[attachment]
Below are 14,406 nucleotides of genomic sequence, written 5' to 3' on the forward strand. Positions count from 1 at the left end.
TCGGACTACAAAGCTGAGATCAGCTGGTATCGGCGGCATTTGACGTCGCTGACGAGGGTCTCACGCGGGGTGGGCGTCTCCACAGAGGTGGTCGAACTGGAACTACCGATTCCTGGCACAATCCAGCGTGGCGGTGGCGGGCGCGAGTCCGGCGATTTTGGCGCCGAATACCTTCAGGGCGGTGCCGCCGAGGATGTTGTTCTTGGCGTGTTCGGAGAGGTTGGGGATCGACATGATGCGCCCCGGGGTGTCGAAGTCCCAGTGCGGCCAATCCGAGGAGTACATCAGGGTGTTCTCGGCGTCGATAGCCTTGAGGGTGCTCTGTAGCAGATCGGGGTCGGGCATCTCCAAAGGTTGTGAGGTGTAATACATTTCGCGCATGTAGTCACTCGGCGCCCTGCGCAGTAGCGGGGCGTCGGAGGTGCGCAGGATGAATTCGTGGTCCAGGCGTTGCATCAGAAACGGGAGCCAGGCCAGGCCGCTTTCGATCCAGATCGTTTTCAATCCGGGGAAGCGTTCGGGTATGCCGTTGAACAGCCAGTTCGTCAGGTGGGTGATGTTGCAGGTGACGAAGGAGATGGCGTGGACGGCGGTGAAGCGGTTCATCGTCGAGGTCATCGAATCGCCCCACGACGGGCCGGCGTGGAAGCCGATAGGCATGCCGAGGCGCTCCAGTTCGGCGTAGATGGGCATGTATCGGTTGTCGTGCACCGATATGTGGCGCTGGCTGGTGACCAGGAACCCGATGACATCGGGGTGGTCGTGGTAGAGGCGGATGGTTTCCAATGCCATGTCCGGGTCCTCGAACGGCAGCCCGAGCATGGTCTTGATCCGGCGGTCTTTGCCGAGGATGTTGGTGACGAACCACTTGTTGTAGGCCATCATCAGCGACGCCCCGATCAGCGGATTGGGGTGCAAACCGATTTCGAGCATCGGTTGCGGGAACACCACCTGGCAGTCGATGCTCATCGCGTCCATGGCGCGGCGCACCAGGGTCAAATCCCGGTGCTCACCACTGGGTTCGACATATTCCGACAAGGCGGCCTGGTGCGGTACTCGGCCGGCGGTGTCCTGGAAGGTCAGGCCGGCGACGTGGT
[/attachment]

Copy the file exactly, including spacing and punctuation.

Below are 14,406 nucleotides of genomic sequence, written 5' to 3' on the forward strand. Positions count from 1 at the left end.
TCGGACTACAAAGCTGAGATCAGCTGGTATCGGCGGCATTTGACGTCGCTGACGAGGGTCTCACGCGGGGTGGGCGTCTCCACAGAGGTGGTCGAACTGGAACTACCGATTCCTGGCACAATCCAGCGTGGCGGTGGCGGGCGCGAGTCCGGCGATTTTGGCGCCGAATACCTTCAGGGCGGTGCCGCCGAGGATGTTGTTCTTGGCGTGTTCGGAGAGGTTGGGGATCGACATGATGCGCCCCGGGGTGTCGAAGTCCCAGTGCGGCCAATCCGAGGAGTACATCAGGGTGTTCTCGGCGTCGATAGCCTTGAGGGTGCTCTGTAGCAGATCGGGGTCGGGCATCTCCAAAGGTTGTGAGGTGTAATACATTTCGCGCATGTAGTCACTCGGCGCCCTGCGCAGTAGCGGGGCGTCGGAGGTGCGCAGGATGAATTCGTGGTCCAGGCGTTGCATCAGAAACGGGAGCCAGGCCAGGCCGCTTTCGATCCAGATCGTTTTCAATCCGGGGAAGCGTTCGGGTATGCCGTTGAACAGCCAGTTCGTCAGGTGGGTGATGTTGCAGGTGACGAAGGAGATGGCGTGGACGGCGGTGAAGCGGTTCATCGTCGAGGTCATCGAATCGCCCCACGACGGGCCGGCGTGGAAGCCGATAGGCATGCCGAGGCGCTCCAGTTCGGCGTAGATGGGCATGTATCGGTTGTCGTGCACCGATATGTGGCGCTGGCTGGTGACCAGGAACCCGATGACATCGGGGTGGTCGTGGTAGAGGCGGATGGTTTCCAATGCCATGTCCGGGTCCTCGAACGGCAGCCCGAGCATGGTCTTGATCCGGCGGTCTTTGCCGAGGATGTTGGTGACGAACCACTTGTTGTAGGCCATCATCAGCGACGCCCCGATCAGCGGATTGGGGTGCAAACCGATTTCGAGCATCGGTTGCGGGAACACCACCTGGCAGTCGATGCTCATCGCGTCCATGGCGCGGCGCACCAGGGTCAAATCCCGGTGCTCACCACTGGGTTCGACATATTCCGACAAGGCGGCCTGGTGCGGTACTCGGCCGGCGGTGTCCTGGAAGGTCAGGCCGGCGACGTGGT